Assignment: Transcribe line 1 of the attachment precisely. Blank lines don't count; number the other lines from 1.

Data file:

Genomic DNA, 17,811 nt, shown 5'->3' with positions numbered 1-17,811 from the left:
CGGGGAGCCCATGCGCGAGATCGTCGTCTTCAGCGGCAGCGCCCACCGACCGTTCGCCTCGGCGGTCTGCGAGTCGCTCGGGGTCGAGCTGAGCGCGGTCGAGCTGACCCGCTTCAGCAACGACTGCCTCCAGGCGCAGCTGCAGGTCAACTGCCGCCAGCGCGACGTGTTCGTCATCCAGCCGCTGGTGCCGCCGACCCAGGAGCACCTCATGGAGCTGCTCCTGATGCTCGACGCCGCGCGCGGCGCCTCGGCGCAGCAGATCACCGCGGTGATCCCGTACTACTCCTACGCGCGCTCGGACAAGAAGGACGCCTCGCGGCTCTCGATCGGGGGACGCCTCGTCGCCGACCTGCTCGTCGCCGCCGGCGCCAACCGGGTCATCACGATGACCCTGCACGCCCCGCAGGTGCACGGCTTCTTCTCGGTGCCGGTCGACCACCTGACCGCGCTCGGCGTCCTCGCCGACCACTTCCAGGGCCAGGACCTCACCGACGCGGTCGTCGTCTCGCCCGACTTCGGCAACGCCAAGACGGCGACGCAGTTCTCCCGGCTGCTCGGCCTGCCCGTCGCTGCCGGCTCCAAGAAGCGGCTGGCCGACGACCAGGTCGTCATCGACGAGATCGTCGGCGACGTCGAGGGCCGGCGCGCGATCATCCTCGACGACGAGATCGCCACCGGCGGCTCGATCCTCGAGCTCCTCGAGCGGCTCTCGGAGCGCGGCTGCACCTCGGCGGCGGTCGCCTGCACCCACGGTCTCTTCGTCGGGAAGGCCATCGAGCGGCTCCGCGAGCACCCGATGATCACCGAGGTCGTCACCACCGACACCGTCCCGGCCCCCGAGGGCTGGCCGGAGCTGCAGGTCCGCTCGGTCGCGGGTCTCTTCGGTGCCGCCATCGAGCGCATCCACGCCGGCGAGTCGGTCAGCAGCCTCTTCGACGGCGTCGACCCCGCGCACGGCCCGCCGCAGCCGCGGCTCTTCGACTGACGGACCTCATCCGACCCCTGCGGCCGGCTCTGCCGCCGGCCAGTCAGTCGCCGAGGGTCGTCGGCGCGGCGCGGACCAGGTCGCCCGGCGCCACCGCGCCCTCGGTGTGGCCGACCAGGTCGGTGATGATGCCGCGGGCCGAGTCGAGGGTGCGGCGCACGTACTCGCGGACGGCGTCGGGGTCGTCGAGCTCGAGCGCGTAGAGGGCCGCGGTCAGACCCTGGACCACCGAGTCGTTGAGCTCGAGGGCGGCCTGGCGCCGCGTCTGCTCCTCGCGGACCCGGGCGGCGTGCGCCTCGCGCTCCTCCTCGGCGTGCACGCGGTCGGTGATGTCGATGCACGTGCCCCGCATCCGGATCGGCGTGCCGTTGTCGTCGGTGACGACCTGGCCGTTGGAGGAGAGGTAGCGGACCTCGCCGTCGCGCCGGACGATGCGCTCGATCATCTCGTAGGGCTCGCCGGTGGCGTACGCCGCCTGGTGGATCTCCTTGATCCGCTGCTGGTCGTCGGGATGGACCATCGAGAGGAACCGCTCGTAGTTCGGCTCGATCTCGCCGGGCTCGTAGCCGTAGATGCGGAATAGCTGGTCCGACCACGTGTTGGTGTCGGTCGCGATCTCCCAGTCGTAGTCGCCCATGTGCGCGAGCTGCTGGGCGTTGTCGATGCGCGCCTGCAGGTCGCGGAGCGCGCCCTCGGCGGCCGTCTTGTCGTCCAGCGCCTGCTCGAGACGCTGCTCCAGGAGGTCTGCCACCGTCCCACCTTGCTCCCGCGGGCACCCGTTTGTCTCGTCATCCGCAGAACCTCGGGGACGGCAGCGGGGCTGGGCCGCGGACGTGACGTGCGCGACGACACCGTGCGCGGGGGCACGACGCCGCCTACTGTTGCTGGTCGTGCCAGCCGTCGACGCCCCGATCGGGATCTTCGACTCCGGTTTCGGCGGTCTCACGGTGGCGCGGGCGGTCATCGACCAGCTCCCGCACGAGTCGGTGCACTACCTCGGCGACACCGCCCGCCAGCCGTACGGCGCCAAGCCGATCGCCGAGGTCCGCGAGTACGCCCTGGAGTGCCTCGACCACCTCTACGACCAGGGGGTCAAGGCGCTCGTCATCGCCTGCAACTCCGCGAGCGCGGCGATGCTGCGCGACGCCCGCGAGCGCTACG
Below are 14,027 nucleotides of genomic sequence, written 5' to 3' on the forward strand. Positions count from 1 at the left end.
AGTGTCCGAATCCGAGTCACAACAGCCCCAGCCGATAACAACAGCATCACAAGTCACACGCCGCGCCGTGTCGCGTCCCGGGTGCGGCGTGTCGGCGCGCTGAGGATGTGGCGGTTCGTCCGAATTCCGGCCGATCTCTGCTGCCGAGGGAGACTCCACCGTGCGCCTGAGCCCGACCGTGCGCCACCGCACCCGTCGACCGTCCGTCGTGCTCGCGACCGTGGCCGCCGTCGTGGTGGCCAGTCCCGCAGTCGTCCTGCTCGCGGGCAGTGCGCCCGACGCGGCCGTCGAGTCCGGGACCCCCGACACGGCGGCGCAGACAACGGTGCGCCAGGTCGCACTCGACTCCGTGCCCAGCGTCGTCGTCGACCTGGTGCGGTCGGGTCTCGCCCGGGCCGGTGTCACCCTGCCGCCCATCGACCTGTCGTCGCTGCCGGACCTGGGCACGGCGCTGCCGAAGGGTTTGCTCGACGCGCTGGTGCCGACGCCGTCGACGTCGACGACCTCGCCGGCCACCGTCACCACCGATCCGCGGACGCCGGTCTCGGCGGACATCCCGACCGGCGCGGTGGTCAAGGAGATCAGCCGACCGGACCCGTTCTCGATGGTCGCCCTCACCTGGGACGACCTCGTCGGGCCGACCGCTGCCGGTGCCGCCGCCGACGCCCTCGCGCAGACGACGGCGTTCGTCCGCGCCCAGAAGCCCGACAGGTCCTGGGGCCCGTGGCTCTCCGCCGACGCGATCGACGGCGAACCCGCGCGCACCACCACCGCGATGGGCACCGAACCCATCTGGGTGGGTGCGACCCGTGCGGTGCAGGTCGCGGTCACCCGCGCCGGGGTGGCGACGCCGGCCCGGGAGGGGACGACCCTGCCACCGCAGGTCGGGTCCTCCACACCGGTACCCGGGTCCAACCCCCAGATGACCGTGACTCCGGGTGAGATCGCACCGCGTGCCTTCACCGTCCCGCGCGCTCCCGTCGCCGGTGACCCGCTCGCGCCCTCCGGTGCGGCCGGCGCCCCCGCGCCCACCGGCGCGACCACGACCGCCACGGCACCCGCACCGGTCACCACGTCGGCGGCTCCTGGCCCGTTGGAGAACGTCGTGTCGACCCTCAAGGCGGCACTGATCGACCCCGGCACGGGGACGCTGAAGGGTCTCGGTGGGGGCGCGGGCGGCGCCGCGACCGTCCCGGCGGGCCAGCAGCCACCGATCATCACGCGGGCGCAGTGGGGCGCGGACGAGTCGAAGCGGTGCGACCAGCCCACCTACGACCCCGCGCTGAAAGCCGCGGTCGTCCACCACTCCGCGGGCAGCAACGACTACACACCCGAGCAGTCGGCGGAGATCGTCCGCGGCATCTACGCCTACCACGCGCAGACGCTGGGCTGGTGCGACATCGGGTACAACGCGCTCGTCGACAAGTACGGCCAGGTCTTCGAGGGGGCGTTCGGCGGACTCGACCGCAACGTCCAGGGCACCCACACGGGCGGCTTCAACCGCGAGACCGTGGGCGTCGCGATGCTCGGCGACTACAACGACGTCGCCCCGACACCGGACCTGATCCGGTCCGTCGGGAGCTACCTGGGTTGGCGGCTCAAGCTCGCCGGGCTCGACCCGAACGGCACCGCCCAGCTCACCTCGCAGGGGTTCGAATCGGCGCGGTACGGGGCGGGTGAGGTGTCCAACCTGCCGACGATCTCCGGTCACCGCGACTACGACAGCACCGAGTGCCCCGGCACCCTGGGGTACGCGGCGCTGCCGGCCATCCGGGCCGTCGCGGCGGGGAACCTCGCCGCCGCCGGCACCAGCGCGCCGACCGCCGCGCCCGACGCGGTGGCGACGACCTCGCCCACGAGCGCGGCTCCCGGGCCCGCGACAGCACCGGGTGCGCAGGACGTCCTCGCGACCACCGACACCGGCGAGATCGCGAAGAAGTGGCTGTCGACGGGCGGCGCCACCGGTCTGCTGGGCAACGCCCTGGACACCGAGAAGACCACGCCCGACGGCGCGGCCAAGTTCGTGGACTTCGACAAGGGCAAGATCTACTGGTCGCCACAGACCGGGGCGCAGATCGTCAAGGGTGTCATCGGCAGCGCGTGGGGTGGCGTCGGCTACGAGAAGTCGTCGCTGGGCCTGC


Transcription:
Genomic DNA, 17,811 nt, shown 5'->3' with positions numbered 1-17,811 from the left: